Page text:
CMS-Wave Grid Generation
Now that all modifications to the CMS-Flow grid alternatives have been finalized, the wave grid can be generated from the Flow grid. CMS-Wave grids are typically generated from scatter datasets, but can be a mirror image of the flow grid if the boundary condition (BC) locations are close enough to force both the tide and waves from the same BC area. In the near future, CMS will have the option to be run fully inline, where only one grid will contain all of the information needed to run both CMS-Wave and CMS-Flow.
The CMS-Wave IJ triad should be adjusted where the I-direction is pointing in the dominant wave direction, or more specifically from the open ocean. This means that it will be 180 deg off as compared to the CMS-Flow grid. Therefore, after the CMS-Flow grid is generated, the model domain should be set to include all major reaches of the bay, extending laterally a couple kilometers from the inlet and extending seaward well beyond the anticipated reach of the ebb jet. A good rule of thumb for setting the ocean boundary for inlet modeling is to place the boundary three or four times the length of the ebb jet (leaving provision for extreme discharges, such as during storm surge). The given bathymetry ends at approximately four times the length of the ebb jet at Shark River.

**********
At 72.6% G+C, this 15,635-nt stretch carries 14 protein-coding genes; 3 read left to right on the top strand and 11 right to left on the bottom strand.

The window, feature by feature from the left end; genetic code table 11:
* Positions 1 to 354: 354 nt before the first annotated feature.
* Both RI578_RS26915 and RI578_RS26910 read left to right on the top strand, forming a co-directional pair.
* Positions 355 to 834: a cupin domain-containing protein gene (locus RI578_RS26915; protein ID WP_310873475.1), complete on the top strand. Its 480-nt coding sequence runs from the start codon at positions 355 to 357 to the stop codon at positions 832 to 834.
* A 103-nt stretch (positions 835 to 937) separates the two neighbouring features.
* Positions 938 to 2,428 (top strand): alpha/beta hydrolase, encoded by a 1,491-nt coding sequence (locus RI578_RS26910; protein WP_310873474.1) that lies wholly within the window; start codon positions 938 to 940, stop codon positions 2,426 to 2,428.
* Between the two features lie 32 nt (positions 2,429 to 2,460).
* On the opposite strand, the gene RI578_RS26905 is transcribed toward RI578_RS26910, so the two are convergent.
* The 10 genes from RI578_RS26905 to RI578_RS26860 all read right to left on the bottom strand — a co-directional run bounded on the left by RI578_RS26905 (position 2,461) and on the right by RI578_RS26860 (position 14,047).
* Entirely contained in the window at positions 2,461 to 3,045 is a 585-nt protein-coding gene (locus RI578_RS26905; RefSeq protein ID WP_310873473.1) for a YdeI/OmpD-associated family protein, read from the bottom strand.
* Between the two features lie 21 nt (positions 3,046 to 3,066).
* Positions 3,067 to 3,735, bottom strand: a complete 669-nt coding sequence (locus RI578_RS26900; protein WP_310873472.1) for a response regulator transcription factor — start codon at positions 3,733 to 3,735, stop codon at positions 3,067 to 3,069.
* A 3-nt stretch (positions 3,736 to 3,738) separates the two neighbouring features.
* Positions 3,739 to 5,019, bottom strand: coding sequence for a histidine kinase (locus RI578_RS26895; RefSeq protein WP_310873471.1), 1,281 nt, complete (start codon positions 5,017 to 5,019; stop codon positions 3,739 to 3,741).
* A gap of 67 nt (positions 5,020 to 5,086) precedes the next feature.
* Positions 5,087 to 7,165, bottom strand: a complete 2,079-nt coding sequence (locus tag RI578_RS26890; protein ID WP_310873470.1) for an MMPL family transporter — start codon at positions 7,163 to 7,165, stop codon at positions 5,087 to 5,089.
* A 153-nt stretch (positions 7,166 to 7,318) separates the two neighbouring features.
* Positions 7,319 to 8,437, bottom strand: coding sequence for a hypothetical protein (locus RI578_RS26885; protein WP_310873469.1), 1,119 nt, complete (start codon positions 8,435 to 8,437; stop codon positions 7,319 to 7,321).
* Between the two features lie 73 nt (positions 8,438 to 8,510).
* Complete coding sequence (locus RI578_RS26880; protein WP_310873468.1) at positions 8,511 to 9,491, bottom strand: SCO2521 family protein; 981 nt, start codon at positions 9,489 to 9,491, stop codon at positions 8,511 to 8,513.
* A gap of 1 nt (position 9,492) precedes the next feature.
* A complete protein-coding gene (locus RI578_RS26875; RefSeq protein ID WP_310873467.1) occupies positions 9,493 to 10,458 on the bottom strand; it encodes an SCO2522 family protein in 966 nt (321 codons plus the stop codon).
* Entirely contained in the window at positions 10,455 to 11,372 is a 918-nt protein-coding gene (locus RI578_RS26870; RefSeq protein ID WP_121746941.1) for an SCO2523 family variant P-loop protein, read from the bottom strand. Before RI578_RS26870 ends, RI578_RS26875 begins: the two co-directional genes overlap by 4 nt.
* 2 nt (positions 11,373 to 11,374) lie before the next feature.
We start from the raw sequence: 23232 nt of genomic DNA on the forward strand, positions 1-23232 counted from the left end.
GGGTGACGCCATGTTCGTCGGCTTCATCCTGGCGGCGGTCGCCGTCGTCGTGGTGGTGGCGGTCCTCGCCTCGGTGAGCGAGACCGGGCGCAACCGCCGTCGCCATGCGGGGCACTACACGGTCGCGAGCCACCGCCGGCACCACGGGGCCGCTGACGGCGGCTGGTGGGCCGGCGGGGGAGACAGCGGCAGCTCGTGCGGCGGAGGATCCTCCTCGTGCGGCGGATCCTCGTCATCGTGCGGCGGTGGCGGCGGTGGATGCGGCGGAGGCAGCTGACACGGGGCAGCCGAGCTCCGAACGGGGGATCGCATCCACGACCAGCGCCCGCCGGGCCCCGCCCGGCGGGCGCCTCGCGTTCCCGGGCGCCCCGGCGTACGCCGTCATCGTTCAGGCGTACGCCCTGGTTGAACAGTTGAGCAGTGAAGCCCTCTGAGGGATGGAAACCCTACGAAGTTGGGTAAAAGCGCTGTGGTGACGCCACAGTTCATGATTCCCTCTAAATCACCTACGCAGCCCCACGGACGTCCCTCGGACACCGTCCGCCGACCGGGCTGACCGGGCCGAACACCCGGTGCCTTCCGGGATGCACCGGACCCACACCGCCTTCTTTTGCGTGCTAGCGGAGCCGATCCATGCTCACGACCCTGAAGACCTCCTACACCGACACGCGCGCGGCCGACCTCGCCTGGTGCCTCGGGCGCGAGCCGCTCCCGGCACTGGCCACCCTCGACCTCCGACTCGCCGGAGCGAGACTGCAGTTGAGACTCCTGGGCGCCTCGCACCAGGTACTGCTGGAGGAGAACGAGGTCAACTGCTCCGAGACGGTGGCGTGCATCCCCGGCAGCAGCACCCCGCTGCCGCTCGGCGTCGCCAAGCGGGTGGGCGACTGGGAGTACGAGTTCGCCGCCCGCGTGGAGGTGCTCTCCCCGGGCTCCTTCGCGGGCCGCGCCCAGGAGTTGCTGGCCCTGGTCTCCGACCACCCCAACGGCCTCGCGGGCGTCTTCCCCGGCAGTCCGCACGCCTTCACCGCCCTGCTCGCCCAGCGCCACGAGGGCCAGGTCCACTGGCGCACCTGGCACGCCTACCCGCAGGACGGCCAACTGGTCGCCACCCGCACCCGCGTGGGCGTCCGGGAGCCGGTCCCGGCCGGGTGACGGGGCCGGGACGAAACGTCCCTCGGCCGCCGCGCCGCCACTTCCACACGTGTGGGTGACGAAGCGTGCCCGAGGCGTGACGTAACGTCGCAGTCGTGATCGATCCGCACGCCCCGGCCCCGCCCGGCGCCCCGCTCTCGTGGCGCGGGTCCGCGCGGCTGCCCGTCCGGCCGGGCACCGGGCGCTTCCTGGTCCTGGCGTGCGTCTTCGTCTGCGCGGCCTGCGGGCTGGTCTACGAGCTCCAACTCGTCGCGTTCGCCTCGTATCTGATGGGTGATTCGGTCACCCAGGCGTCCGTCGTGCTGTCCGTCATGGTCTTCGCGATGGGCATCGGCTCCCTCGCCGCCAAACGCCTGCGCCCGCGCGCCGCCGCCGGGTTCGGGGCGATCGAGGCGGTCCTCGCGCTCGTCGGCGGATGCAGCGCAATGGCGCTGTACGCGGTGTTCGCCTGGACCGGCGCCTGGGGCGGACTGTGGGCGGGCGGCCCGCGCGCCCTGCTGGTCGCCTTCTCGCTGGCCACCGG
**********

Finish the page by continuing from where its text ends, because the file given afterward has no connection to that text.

- Transforming the CMS-Flow grid to a CMS-Wave Grid
1. Open one of the generated grids rt-click the Grid in the SMS list, and click on Duplicate, select the copied grid (copy) to activate it, and go to Data, Switch Current Model (Figure 1),
2. Change the Model from CMS-Flow to CMS-Wave, click OK, and rename the grid by rt-clicking on the copy name and clicking Rename,
3. Set the jetty and groin cells to rubble-mound type structures by selecting the cells (Figure 27), and rt-click, Cell Attributes.., and select a Rubble-mound from the Structure Type, click OK.
4. File, Save As, Wave.sim (selecting the Save As Type as a .sim for simulation) in the folder with the CMS-Flow grid.